Gartner has predicted a 3.8 percent increase in global IT spending next year, with one of the main beneficiaries being big data systems
Big data is going to have a big impact on IT spending globally as the Gartner research firm forecasts that it is going to create a demand for 4.4 million big data-related jobs globally.
Gartner forecasts total IT spending to rise by 3.8 percent in 2013 to $3.7 trillion (£2.3tn) globally, up from the $3.6 trillion that is expected when the books are officially closed on 2012. Gartner released the forecasts on 22 October at the Gartner Symposium/ITxpo that it is hosting in Orlando, Florida.
Big data is the catch-all term for technology that is used to store and analyse vast amounts of data that companies and other enterprises are collecting about their customers, their buying habits and other business information, an analysis that informs business decisions.
“Every big data-related role in the US will create employment for three people outside of IT, so over the next four years a total of 6 million jobs in the US will be generated by the information economy,” said Peter Sondergaard, senior vice president and global head of research at Gartner.
However, Sondergaard warned that there is not enough talent to fill the available positions and that only one-third of the 1.9 million big data jobs are likely to be filled.
“Our public and private education systems are failing us,” he said. “Data experts will be a scarce, valuable commodity.”
Big data gathered from internal and external sources provides new opportunities for transforming decision-making, discovering new insights, optimising the business and innovating industries, Sondergaard said.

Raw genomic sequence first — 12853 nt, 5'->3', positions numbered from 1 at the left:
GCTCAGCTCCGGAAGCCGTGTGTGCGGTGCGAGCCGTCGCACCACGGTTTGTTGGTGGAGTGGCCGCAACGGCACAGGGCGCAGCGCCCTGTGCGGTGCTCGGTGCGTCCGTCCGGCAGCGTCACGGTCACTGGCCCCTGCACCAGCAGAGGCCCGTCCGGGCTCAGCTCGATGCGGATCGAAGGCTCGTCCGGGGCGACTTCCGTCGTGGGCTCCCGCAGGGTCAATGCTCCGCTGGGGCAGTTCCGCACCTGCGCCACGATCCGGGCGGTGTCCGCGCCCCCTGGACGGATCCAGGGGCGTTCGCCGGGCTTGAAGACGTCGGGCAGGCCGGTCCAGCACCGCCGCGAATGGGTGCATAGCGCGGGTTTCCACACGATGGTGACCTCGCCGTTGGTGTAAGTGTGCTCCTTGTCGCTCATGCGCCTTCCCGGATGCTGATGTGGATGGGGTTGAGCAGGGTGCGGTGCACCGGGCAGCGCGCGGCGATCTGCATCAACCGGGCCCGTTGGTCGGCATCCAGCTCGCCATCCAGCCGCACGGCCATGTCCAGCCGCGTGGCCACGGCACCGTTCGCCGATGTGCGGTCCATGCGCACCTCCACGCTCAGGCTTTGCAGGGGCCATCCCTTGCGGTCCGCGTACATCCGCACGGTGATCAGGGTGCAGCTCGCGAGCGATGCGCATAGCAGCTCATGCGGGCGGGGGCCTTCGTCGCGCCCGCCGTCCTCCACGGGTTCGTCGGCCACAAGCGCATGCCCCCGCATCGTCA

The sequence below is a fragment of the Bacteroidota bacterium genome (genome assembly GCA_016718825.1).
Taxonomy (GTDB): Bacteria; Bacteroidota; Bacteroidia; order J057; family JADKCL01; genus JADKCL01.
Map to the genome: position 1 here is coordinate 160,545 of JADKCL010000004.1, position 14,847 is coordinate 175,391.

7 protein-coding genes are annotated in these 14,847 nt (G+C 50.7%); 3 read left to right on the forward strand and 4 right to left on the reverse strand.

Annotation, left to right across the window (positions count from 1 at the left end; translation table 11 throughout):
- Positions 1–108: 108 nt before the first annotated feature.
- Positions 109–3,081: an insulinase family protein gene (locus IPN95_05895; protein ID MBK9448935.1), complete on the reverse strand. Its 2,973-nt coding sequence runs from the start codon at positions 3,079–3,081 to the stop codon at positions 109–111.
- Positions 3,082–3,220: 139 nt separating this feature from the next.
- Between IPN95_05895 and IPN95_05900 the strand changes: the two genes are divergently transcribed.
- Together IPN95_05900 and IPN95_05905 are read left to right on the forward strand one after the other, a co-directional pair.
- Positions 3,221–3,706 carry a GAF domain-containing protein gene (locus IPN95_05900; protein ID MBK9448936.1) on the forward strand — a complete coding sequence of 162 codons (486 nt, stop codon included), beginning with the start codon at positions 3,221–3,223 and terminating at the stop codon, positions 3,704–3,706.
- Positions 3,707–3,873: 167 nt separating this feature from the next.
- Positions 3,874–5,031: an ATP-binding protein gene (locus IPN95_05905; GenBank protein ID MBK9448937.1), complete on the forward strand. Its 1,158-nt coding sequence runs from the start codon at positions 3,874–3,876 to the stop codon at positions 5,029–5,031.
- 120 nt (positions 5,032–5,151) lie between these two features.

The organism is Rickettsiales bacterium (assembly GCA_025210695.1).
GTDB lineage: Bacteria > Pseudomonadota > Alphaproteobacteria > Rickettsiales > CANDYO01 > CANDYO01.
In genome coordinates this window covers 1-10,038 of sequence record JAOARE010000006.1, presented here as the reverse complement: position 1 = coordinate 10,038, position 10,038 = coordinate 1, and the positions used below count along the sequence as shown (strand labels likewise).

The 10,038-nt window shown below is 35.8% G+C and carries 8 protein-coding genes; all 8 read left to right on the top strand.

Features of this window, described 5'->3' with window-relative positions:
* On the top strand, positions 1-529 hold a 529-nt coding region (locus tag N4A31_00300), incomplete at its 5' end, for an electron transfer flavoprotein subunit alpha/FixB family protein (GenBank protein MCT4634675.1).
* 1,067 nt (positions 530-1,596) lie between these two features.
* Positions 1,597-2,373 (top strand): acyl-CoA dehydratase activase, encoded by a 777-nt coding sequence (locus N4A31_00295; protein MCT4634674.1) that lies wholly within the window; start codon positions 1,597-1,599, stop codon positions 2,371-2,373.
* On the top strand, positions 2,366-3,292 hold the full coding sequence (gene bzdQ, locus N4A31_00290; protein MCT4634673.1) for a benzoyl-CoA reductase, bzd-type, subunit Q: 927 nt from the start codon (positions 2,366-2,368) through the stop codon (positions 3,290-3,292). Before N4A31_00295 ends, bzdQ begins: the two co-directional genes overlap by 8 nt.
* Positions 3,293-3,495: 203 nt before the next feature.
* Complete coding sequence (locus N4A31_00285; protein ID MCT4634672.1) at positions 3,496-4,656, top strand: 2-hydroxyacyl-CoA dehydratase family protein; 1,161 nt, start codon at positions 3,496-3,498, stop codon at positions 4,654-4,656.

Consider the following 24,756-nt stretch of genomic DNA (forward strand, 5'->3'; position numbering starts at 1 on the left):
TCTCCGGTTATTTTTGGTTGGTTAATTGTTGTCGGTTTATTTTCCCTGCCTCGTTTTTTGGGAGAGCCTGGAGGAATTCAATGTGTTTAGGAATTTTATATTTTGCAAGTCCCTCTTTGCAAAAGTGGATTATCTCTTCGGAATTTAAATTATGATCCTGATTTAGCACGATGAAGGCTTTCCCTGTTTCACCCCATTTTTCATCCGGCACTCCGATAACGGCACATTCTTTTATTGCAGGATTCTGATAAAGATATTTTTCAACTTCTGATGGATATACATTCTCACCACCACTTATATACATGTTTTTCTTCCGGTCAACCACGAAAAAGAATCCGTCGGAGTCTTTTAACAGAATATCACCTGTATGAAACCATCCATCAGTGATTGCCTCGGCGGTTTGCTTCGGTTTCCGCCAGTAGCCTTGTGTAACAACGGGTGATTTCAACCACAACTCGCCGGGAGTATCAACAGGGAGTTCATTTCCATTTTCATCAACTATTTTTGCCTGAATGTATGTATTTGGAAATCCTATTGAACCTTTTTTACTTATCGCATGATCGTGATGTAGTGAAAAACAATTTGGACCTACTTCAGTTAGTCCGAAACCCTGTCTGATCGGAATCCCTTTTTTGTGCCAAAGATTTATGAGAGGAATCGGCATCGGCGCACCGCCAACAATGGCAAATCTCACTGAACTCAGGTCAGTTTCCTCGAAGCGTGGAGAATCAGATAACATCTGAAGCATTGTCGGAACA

Other drivers of IT spending in 2013 include cloud computing, mobile computing and use of enterprise social media to drive business, he said.
Rise of the chief digital officer
Gartner also said at the Orlando event that eventually, nearly every budget within an organisation will be an IT budget as IT becomes more widely used by everyone. It noted that while 12 years ago technology spending outside of IT was 20 percent of total technology spending; it will become almost 90 percent by the end of the decade.
During a panel discussion at the conference, David Willis, vice president and distinguished analyst at Gartner, said he sees the rise of a new job title in many organisations, the chief digital officer.
“The chief digital officer will prove to be the most exciting strategic role in the decade ahead, and IT leaders have the opportunity to be the leaders who will define it,” Willis said. “The chief digital officer plays in the place where the enterprise meets the customer, where the revenue is generated and the mission accomplished.”
Gartner predicts that by 2015, 25 percent of organisations will have a chief digital officer.
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Originally published on eWeek.